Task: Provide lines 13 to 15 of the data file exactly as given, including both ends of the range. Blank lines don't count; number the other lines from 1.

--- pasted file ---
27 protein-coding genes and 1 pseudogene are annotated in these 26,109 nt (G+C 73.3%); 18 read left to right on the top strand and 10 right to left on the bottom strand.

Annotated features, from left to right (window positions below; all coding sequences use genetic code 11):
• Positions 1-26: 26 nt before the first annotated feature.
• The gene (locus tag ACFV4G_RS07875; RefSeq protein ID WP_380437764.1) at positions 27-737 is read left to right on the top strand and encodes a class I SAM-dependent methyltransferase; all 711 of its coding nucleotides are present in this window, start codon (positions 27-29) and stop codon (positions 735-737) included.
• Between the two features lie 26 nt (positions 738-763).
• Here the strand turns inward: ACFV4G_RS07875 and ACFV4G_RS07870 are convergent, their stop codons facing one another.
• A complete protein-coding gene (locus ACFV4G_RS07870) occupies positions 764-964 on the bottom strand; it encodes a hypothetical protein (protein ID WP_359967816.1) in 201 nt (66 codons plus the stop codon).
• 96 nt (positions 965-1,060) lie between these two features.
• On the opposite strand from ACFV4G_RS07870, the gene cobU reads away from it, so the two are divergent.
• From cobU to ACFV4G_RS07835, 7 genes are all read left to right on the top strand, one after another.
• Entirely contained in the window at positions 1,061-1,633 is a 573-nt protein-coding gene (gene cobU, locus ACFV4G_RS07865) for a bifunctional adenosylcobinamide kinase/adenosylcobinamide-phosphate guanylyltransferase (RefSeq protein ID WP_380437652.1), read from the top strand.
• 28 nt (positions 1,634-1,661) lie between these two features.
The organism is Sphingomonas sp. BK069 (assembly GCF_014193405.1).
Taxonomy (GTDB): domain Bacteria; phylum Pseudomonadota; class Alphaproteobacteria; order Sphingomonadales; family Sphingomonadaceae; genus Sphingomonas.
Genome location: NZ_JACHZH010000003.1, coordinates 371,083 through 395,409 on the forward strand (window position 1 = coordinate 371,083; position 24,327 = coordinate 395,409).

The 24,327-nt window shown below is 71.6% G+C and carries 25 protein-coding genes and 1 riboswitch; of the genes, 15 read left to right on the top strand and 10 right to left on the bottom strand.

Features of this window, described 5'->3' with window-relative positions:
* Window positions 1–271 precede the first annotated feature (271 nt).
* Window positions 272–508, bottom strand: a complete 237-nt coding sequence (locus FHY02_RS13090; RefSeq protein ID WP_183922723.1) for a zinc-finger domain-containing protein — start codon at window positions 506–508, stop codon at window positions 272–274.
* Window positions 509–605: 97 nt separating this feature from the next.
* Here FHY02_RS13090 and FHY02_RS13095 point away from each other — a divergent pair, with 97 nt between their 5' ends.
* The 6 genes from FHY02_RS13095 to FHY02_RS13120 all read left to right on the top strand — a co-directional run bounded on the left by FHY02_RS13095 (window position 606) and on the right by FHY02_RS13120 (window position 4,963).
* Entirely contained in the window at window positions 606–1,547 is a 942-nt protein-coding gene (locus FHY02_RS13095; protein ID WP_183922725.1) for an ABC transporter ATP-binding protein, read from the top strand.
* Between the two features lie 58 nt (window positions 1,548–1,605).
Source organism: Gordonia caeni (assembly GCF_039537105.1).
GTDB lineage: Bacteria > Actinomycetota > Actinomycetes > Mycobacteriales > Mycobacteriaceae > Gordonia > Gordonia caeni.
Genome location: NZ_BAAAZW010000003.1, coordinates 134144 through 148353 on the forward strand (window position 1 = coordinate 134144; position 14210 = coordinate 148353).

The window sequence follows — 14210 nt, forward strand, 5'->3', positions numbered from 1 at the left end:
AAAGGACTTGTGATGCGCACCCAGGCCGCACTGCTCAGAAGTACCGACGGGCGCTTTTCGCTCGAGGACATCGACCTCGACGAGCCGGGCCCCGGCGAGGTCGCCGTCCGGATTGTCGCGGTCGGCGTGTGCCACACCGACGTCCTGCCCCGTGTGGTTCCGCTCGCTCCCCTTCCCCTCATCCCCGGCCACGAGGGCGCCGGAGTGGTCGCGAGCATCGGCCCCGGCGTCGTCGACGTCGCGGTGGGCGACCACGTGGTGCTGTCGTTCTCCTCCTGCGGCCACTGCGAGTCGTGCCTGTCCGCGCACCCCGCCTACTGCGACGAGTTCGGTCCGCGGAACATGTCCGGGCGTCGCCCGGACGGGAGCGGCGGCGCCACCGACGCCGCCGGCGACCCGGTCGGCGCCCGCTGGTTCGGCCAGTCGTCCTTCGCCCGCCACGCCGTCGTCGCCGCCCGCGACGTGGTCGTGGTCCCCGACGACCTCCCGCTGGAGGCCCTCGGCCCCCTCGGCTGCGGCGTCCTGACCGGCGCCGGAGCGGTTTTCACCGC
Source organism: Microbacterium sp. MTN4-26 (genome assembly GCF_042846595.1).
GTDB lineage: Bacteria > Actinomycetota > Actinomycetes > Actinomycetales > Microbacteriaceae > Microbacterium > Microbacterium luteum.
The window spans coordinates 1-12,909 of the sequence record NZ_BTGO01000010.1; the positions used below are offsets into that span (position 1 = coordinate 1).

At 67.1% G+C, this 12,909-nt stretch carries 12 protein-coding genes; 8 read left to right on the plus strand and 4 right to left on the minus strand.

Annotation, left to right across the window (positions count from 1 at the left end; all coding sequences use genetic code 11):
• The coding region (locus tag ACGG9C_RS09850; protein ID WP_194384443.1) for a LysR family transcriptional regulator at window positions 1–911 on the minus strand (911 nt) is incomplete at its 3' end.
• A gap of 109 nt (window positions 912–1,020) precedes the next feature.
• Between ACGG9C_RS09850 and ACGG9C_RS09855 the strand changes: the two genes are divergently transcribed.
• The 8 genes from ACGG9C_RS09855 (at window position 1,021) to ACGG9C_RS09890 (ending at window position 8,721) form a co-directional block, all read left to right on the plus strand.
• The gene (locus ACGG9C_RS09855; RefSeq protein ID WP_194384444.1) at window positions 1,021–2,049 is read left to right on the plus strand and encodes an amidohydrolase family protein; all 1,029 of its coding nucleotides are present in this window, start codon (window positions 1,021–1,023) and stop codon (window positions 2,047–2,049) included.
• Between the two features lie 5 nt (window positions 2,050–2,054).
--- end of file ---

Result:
The organism is Sphingomonas sp. BK069 (assembly GCF_014193405.1).
Taxonomy (GTDB): domain Bacteria; phylum Pseudomonadota; class Alphaproteobacteria; order Sphingomonadales; family Sphingomonadaceae; genus Sphingomonas.
Genome location: NZ_JACHZH010000003.1, coordinates 371,083 through 395,409 on the forward strand (window position 1 = coordinate 371,083; position 24,327 = coordinate 395,409).